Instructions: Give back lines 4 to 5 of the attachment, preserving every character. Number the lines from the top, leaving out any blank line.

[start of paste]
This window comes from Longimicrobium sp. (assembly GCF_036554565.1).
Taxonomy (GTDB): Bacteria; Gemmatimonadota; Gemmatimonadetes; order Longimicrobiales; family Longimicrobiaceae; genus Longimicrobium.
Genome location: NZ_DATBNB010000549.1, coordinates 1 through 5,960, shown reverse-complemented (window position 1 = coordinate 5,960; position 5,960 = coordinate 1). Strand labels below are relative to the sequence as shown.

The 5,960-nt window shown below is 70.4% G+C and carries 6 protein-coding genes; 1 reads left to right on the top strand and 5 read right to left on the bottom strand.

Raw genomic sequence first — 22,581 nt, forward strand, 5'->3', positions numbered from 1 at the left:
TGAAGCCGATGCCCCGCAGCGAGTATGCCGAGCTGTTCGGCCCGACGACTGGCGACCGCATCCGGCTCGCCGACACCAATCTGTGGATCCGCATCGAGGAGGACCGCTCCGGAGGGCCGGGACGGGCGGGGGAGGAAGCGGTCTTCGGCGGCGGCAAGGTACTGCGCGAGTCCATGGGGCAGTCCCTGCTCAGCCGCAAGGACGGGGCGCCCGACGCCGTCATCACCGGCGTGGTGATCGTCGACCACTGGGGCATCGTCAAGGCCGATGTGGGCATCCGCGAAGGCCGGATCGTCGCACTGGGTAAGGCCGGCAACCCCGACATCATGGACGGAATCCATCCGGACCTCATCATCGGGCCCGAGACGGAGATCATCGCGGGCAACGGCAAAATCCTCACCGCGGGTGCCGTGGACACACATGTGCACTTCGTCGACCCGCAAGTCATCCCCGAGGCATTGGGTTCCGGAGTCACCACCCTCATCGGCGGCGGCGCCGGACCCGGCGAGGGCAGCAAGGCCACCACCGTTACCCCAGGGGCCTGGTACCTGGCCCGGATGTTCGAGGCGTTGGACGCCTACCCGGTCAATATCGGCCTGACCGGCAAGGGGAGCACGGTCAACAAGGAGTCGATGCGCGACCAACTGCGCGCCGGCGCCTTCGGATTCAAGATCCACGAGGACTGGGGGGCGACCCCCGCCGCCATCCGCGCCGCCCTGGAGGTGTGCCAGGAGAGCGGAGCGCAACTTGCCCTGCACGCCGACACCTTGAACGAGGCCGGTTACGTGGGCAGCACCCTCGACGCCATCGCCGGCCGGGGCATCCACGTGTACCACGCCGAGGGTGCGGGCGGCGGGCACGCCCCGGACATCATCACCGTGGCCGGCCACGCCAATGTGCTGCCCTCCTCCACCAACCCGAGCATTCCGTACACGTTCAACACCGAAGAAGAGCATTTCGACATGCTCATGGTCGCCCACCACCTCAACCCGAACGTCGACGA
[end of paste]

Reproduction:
The 5,960-nt window shown below is 70.4% G+C and carries 6 protein-coding genes; 1 reads left to right on the top strand and 5 read right to left on the bottom strand.

Raw genomic sequence first — 22,581 nt, forward strand, 5'->3', positions numbered from 1 at the left: